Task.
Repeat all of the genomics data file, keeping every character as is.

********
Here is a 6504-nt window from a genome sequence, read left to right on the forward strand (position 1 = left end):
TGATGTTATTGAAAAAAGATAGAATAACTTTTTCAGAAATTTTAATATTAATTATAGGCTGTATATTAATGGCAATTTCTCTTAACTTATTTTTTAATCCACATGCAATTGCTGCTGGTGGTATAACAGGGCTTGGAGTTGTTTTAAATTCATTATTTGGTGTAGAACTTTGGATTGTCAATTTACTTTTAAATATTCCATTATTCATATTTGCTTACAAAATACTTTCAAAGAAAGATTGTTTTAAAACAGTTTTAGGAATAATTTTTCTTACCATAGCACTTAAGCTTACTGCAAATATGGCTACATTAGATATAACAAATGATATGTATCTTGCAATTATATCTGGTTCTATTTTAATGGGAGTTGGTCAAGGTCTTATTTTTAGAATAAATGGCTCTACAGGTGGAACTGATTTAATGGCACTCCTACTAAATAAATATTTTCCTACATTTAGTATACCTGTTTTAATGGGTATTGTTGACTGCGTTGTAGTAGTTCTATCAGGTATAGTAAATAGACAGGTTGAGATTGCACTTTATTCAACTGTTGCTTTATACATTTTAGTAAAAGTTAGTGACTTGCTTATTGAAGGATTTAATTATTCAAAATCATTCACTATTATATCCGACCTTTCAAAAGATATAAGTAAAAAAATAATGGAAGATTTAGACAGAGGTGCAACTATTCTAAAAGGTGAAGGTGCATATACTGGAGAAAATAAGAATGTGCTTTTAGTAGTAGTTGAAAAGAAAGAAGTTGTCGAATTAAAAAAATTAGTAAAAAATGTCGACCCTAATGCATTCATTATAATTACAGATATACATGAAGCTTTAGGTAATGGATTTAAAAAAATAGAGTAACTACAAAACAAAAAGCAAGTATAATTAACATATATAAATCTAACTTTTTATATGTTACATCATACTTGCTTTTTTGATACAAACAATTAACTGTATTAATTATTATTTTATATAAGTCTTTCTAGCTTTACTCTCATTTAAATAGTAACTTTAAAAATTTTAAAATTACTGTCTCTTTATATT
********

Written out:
Here is a 6504-nt window from a genome sequence, read left to right on the forward strand (position 1 = left end):
TGATGTTATTGAAAAAAGATAGAATAACTTTTTCAGAAATTTTAATATTAATTATAGGCTGTATATTAATGGCAATTTCTCTTAACTTATTTTTTAATCCACATGCAATTGCTGCTGGTGGTATAACAGGGCTTGGAGTTGTTTTAAATTCATTATTTGGTGTAGAACTTTGGATTGTCAATTTACTTTTAAATATTCCATTATTCATATTTGCTTACAAAATACTTTCAAAGAAAGATTGTTTTAAAACAGTTTTAGGAATAATTTTTCTTACCATAGCACTTAAGCTTACTGCAAATATGGCTACATTAGATATAACAAATGATATGTATCTTGCAATTATATCTGGTTCTATTTTAATGGGAGTTGGTCAAGGTCTTATTTTTAGAATAAATGGCTCTACAGGTGGAACTGATTTAATGGCACTCCTACTAAATAAATATTTTCCTACATTTAGTATACCTGTTTTAATGGGTATTGTTGACTGCGTTGTAGTAGTTCTATCAGGTATAGTAAATAGACAGGTTGAGATTGCACTTTATTCAACTGTTGCTTTATACATTTTAGTAAAAGTTAGTGACTTGCTTATTGAAGGATTTAATTATTCAAAATCATTCACTATTATATCCGACCTTTCAAAAGATATAAGTAAAAAAATAATGGAAGATTTAGACAGAGGTGCAACTATTCTAAAAGGTGAAGGTGCATATACTGGAGAAAATAAGAATGTGCTTTTAGTAGTAGTTGAAAAGAAAGAAGTTGTCGAATTAAAAAAATTAGTAAAAAATGTCGACCCTAATGCATTCATTATAATTACAGATATACATGAAGCTTTAGGTAATGGATTTAAAAAAATAGAGTAACTACAAAACAAAAAGCAAGTATAATTAACATATATAAATCTAACTTTTTATATGTTACATCATACTTGCTTTTTTGATACAAACAATTAACTGTATTAATTATTATTTTATATAAGTCTTTCTAGCTTTACTCTCATTTAAATAGTAACTTTAAAAATTTTAAAATTACTGTCTCTTTATATT